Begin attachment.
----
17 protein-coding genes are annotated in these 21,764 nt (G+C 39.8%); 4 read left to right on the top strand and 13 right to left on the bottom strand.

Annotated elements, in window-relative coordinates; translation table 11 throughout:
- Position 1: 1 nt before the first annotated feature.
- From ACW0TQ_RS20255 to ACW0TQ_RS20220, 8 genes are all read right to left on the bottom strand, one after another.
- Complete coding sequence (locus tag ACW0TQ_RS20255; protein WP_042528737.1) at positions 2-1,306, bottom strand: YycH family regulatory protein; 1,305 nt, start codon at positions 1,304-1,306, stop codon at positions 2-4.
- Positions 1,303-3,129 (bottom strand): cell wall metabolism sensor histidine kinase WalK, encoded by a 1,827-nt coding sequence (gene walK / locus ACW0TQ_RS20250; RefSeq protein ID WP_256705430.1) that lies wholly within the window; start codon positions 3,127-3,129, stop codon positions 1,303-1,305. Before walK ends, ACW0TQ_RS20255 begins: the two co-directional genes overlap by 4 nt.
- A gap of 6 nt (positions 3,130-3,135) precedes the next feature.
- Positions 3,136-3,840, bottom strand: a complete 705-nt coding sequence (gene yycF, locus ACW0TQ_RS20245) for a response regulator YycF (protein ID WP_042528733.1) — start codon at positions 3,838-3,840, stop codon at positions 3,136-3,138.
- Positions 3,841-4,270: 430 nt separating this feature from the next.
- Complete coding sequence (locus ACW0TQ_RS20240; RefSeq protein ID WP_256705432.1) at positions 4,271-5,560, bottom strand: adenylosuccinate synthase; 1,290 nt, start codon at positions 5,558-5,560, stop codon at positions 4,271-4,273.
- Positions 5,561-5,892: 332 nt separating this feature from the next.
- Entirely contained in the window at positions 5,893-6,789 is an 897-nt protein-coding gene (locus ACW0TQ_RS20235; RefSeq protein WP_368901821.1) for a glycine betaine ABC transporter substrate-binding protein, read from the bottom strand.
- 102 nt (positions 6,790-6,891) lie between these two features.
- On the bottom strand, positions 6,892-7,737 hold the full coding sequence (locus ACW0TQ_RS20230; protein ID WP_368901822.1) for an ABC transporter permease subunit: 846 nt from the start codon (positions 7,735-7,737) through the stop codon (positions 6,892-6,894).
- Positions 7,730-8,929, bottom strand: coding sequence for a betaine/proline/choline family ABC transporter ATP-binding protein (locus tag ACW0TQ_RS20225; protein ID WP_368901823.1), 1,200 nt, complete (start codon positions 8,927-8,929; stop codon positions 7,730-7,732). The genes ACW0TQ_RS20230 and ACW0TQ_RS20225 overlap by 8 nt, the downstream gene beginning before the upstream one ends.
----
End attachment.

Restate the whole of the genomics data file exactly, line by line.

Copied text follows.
17 protein-coding genes are annotated in these 21,764 nt (G+C 39.8%); 4 read left to right on the top strand and 13 right to left on the bottom strand.

Annotated elements, in window-relative coordinates; translation table 11 throughout:
- Position 1: 1 nt before the first annotated feature.
- From ACW0TQ_RS20255 to ACW0TQ_RS20220, 8 genes are all read right to left on the bottom strand, one after another.
- Complete coding sequence (locus tag ACW0TQ_RS20255; protein WP_042528737.1) at positions 2-1,306, bottom strand: YycH family regulatory protein; 1,305 nt, start codon at positions 1,304-1,306, stop codon at positions 2-4.
- Positions 1,303-3,129 (bottom strand): cell wall metabolism sensor histidine kinase WalK, encoded by a 1,827-nt coding sequence (gene walK / locus ACW0TQ_RS20250; RefSeq protein ID WP_256705430.1) that lies wholly within the window; start codon positions 3,127-3,129, stop codon positions 1,303-1,305. Before walK ends, ACW0TQ_RS20255 begins: the two co-directional genes overlap by 4 nt.
- A gap of 6 nt (positions 3,130-3,135) precedes the next feature.
- Positions 3,136-3,840, bottom strand: a complete 705-nt coding sequence (gene yycF, locus ACW0TQ_RS20245) for a response regulator YycF (protein ID WP_042528733.1) — start codon at positions 3,838-3,840, stop codon at positions 3,136-3,138.
- Positions 3,841-4,270: 430 nt separating this feature from the next.
- Complete coding sequence (locus ACW0TQ_RS20240; RefSeq protein ID WP_256705432.1) at positions 4,271-5,560, bottom strand: adenylosuccinate synthase; 1,290 nt, start codon at positions 5,558-5,560, stop codon at positions 4,271-4,273.
- Positions 5,561-5,892: 332 nt separating this feature from the next.
- Entirely contained in the window at positions 5,893-6,789 is an 897-nt protein-coding gene (locus ACW0TQ_RS20235; RefSeq protein WP_368901821.1) for a glycine betaine ABC transporter substrate-binding protein, read from the bottom strand.
- 102 nt (positions 6,790-6,891) lie between these two features.
- On the bottom strand, positions 6,892-7,737 hold the full coding sequence (locus ACW0TQ_RS20230; protein ID WP_368901822.1) for an ABC transporter permease subunit: 846 nt from the start codon (positions 7,735-7,737) through the stop codon (positions 6,892-6,894).
- Positions 7,730-8,929, bottom strand: coding sequence for a betaine/proline/choline family ABC transporter ATP-binding protein (locus tag ACW0TQ_RS20225; protein ID WP_368901823.1), 1,200 nt, complete (start codon positions 8,927-8,929; stop codon positions 7,730-7,732). The genes ACW0TQ_RS20230 and ACW0TQ_RS20225 overlap by 8 nt, the downstream gene beginning before the upstream one ends.